little things, overthink excessively and try to find connotations in every
The problem though lies with tolerating too much. With
burying emotions inside in the hope of forgetting about them, of extinguishing
their force and of somehow making things better. We all nurture that illusion
that things will change without action from our part. As if magically the world
will improve in the way we want it to.
There comes a time, however, when our feelings take over our
reactions. Either because we are tired, hungry or simply exasperated by
everything, there comes an emotional explosion that is sometimes out of
character. We can’t always control what we feel. Like Elizabeth Gilbert said, “your emotions are the slaves to your
thoughts, and you are the slave to your emotions”.
It is during those explosions that we need people close, no
matter how far we push them away. We need to feel loved even in our toughest of
times, when we are being difficult, obstinate and insecure. It is at our worst
that we need the affection. To believe that it is just a phase and will pass,
that we will come out stronger, and that, in the end, everything will be better
“Sometimes the worst
place you can be is in your own head”.
There was a poor person in the metro the other day playing a
famous song on his guitar. He was dressed decently. Wasn’t begging really. His
voice was imbued with feeling. He sounded almost professional. He sang from the
heart and that was evident. It made you want
to give him something. Some change to show your appreciation for the way he was
striving to make a living.
Perhaps he could have searched for a ‘regular’ job. But
everyone knows these are hard to find in a country where ‘crisis’ has become an
At least he was giving melody to a train ride. And you could
see the passengers actually stop looking at their phones for a minute and
letting their mind wander at his tune.
You were almost mesmerised to give him spare change. Coins
whose possession to you may not have made a difference. Perhaps it was the cost
of your daily cup of coffee. But to him it was a measure of appreciation. Of the
fact that there were people out there who liked what he offered and who were
willing to grant a helping hand.
There are many people
who leave aside their dignity and in their despair decided to ask strangers
for help. There are the ones who feel outcast from society. Whom we look at demeaningly
and most often choose simply to ignore. There are the ones who cause
controversial discussions of whether they are worth our pity or our ignorance,
of whether they are choosing the easy road of begging instead of searching for
a ‘real job’.
Everyone we meet carries their own story, their own burdens,
their own heavy loads. But it is people like these that make you realise all
that you have and how little you appreciate how lucky you in fact are. Because what
you perceive as obvious and ‘normal’ is not so for many others.
As the sound of fireworks begins to fade and the cheering
begin to silence, you find yourself unconsciously crossing your fingers and
hoping that the lights will never dim, the laughter will never stop, and that
smile that has illuminated your face will not diminish.
In the New Year, we all wish for one thing: that we have 365
days of health, happiness, love and prosperity ahead of us. That they are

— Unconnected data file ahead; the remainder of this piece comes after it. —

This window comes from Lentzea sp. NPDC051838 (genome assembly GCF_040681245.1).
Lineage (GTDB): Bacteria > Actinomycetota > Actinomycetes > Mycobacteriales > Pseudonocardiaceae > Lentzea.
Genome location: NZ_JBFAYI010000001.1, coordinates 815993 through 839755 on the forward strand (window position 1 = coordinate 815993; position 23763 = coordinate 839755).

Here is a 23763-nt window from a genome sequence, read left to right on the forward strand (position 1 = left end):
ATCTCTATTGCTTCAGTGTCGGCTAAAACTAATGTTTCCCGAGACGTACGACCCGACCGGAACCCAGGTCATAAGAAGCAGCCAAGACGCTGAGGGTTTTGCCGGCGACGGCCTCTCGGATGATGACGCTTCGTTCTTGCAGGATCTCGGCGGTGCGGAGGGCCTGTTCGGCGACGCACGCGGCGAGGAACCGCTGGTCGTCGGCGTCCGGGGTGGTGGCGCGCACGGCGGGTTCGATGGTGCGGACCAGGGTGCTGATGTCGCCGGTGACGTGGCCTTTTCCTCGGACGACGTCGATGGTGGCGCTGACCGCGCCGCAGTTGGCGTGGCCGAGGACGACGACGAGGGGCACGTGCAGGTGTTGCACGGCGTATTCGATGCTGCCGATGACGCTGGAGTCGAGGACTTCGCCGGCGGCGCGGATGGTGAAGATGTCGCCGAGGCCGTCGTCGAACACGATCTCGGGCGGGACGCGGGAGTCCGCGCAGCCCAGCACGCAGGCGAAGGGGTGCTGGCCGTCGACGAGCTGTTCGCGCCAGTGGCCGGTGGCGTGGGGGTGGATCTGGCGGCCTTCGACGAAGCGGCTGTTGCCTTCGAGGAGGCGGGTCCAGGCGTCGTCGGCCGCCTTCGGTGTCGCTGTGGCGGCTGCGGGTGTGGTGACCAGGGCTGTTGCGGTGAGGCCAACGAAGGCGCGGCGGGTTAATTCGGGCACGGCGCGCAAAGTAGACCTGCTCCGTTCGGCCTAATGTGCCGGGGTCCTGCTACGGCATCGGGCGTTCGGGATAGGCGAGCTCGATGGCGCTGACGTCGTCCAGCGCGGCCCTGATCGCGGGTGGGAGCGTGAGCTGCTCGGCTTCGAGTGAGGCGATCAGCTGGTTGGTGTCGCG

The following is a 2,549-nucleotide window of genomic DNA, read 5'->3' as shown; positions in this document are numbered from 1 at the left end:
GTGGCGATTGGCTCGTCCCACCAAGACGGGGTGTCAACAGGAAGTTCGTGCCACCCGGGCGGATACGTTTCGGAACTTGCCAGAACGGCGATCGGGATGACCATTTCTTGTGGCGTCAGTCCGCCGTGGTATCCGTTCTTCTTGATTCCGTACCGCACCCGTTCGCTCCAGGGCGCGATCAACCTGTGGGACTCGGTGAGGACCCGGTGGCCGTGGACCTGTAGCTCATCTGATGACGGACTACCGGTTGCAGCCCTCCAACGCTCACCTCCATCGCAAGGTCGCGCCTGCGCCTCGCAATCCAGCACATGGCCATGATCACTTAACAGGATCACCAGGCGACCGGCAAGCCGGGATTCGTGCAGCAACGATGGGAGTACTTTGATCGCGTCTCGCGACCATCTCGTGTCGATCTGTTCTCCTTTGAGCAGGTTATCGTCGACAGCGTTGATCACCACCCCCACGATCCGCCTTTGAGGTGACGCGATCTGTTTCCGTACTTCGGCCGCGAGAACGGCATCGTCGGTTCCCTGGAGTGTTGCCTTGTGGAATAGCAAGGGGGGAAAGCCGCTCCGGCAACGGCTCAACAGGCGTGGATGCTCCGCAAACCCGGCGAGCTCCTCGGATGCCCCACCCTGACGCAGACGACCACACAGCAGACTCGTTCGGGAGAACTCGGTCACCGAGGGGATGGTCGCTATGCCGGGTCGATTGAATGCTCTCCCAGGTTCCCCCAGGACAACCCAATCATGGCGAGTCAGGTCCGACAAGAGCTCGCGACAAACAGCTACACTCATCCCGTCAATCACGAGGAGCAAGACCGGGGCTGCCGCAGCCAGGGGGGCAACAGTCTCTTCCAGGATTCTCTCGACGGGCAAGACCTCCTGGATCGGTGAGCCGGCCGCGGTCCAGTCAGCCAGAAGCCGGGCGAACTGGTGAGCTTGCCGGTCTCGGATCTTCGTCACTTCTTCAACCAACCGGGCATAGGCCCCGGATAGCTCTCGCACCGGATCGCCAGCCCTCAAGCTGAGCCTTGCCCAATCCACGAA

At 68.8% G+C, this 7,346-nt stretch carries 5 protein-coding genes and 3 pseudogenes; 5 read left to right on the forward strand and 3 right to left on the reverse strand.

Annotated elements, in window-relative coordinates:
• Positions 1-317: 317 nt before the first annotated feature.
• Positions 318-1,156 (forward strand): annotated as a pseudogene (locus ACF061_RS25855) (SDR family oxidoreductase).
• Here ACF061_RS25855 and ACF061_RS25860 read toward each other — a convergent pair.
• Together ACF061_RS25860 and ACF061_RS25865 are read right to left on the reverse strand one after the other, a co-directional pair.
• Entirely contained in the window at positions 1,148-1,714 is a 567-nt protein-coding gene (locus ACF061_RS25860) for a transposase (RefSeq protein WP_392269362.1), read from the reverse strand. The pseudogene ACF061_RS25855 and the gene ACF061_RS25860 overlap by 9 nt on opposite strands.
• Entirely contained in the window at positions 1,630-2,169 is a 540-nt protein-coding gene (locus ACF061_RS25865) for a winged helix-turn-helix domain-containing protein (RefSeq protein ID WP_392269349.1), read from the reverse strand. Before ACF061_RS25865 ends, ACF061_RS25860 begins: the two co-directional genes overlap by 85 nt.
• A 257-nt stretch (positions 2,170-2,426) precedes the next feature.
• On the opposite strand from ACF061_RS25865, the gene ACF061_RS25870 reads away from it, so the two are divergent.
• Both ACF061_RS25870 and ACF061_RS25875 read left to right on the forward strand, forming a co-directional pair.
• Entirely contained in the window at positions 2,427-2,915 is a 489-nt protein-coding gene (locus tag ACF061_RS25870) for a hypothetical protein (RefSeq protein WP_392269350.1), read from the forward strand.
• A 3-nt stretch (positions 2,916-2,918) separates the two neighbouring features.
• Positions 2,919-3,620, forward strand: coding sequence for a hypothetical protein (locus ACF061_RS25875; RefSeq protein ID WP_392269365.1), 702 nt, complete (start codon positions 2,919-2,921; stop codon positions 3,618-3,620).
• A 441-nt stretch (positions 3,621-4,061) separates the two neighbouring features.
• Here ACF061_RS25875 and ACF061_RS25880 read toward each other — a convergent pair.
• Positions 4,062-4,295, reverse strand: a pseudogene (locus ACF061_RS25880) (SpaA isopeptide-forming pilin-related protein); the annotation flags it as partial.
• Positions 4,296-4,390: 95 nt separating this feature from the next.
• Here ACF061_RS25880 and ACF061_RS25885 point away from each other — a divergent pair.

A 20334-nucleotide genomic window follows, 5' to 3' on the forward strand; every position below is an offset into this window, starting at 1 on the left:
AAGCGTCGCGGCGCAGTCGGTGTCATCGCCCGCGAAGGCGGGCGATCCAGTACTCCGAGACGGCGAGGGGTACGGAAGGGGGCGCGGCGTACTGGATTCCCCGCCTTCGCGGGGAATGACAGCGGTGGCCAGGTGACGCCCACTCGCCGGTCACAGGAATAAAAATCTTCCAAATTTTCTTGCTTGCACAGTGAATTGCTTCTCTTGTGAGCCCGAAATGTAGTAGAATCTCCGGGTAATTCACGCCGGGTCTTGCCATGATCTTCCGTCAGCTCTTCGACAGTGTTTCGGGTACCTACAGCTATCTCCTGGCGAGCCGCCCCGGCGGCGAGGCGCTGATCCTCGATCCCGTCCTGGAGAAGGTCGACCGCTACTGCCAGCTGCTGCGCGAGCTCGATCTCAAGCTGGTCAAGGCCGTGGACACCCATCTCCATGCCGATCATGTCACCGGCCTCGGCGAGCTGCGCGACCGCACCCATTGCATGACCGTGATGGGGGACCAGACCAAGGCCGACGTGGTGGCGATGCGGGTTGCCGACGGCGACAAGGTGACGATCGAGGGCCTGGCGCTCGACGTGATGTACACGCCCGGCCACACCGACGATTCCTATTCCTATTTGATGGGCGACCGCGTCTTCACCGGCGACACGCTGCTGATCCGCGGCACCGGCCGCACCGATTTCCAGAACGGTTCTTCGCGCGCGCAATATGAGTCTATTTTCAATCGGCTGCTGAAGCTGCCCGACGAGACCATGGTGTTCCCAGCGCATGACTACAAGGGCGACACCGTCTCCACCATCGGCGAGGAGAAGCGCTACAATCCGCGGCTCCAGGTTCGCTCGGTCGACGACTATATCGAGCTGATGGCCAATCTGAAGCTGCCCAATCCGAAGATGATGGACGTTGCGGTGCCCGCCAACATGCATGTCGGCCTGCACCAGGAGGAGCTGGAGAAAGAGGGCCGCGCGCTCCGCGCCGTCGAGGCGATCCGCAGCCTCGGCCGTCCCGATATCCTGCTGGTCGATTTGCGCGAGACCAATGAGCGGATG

filled with new opportunities, new chances, new prospects and new experiences.
We have a blank slate to do things we’ve never done before. But
we want to be with our loved ones, with people who constantly have us on their
mind and in their hearts. We want to maintain the happiness and euphoria of the
season and wish for its duration to persist through time and challenges.
In these first days, we hope that we can pass through the
New Year with as few difficulties as possible, determined to make the most out
of the time and moments that lie ahead.
May this be the year when our expectations are met, when our dreams are fulfilled, when our ideas become reality, and when we resolve that all we want is exactly the life we have.
There is a ‘dare’ going around online, prompting you to consider if you could live in an isolated cabin without internet or TV for something like six months. The prize would be one million dollars (or euros or whatever your currency is). To some this seems like torture. It is an unthinkable feat not designed for the modern age. Because nowadays our mobile phone runs out of battery and we run around in panic like headless chicken searching desperately for a charger, something that will keep us connected to the (virtual) outer world.
The problem is that a few decades ago, people did survive without internet and TV. In fact, they probably had a better quality of life too. We don’t appreciate that, let alone acknowledge it.
We feel the urge to be everywhere at once, to do everything even when it is beyond our capacities. We want to show that we are around, doing things, being places. But in the process, we are everywhere and nowhere. We do things simply to cross them off our lists, or to post them online, or simply for the sake of doing them. We don’t enjoy them, though. We don’t revel in what we’re doing. We drive and think of the other things we need to do in the day. We go on a trip and consider what we need to do when we get back. We dream of holidays but don’t experience life.
It is a shame. Because in the age where anything is possible, where we have the infrastructure, resources and technology to do so many things to help us move ahead, we choose to remain backward. Both in mind and in society as a whole.